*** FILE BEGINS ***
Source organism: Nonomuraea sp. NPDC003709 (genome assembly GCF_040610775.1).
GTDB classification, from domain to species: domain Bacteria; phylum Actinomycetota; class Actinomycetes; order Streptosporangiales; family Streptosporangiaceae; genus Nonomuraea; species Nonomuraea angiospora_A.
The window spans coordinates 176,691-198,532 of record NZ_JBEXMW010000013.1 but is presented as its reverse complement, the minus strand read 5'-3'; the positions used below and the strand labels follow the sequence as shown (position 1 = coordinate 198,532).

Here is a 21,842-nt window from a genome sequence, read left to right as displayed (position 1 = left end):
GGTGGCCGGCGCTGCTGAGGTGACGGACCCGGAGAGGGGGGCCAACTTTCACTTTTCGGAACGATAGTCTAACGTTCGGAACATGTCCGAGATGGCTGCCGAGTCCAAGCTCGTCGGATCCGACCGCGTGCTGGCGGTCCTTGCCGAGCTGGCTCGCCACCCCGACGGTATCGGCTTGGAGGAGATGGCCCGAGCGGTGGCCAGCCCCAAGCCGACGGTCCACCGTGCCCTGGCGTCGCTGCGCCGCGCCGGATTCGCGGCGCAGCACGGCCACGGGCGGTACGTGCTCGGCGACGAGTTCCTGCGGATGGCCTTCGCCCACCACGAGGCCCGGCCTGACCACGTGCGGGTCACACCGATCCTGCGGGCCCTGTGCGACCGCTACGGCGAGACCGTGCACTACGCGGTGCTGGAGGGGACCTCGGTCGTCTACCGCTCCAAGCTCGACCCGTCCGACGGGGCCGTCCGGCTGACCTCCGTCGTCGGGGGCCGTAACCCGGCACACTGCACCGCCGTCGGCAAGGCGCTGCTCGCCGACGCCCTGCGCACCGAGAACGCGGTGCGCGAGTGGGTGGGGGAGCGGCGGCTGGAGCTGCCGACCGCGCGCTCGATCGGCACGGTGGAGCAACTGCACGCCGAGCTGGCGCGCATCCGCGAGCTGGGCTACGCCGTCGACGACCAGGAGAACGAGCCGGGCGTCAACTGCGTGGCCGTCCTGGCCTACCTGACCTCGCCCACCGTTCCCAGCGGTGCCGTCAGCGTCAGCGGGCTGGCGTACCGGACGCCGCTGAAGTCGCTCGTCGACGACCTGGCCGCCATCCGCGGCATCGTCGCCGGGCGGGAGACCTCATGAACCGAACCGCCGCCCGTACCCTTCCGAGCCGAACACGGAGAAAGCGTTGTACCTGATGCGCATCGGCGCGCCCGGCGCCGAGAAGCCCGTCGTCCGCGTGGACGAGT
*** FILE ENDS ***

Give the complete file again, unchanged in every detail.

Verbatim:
Source organism: Nonomuraea sp. NPDC003709 (genome assembly GCF_040610775.1).
GTDB classification, from domain to species: domain Bacteria; phylum Actinomycetota; class Actinomycetes; order Streptosporangiales; family Streptosporangiaceae; genus Nonomuraea; species Nonomuraea angiospora_A.
The window spans coordinates 176,691-198,532 of record NZ_JBEXMW010000013.1 but is presented as its reverse complement, the minus strand read 5'-3'; the positions used below and the strand labels follow the sequence as shown (position 1 = coordinate 198,532).

Here is a 21,842-nt window from a genome sequence, read left to right as displayed (position 1 = left end):
GGTGGCCGGCGCTGCTGAGGTGACGGACCCGGAGAGGGGGGCCAACTTTCACTTTTCGGAACGATAGTCTAACGTTCGGAACATGTCCGAGATGGCTGCCGAGTCCAAGCTCGTCGGATCCGACCGCGTGCTGGCGGTCCTTGCCGAGCTGGCTCGCCACCCCGACGGTATCGGCTTGGAGGAGATGGCCCGAGCGGTGGCCAGCCCCAAGCCGACGGTCCACCGTGCCCTGGCGTCGCTGCGCCGCGCCGGATTCGCGGCGCAGCACGGCCACGGGCGGTACGTGCTCGGCGACGAGTTCCTGCGGATGGCCTTCGCCCACCACGAGGCCCGGCCTGACCACGTGCGGGTCACACCGATCCTGCGGGCCCTGTGCGACCGCTACGGCGAGACCGTGCACTACGCGGTGCTGGAGGGGACCTCGGTCGTCTACCGCTCCAAGCTCGACCCGTCCGACGGGGCCGTCCGGCTGACCTCCGTCGTCGGGGGCCGTAACCCGGCACACTGCACCGCCGTCGGCAAGGCGCTGCTCGCCGACGCCCTGCGCACCGAGAACGCGGTGCGCGAGTGGGTGGGGGAGCGGCGGCTGGAGCTGCCGACCGCGCGCTCGATCGGCACGGTGGAGCAACTGCACGCCGAGCTGGCGCGCATCCGCGAGCTGGGCTACGCCGTCGACGACCAGGAGAACGAGCCGGGCGTCAACTGCGTGGCCGTCCTGGCCTACCTGACCTCGCCCACCGTTCCCAGCGGTGCCGTCAGCGTCAGCGGGCTGGCGTACCGGACGCCGCTGAAGTCGCTCGTCGACGACCTGGCCGCCATCCGCGGCATCGTCGCCGGGCGGGAGACCTCATGAACCGAACCGCCGCCCGTACCCTTCCGAGCCGAACACGGAGAAAGCGTTGTACCTGATGCGCATCGGCGCGCCCGGCGCCGAGAAGCCCGTCGTCCGCGTGGACGAGT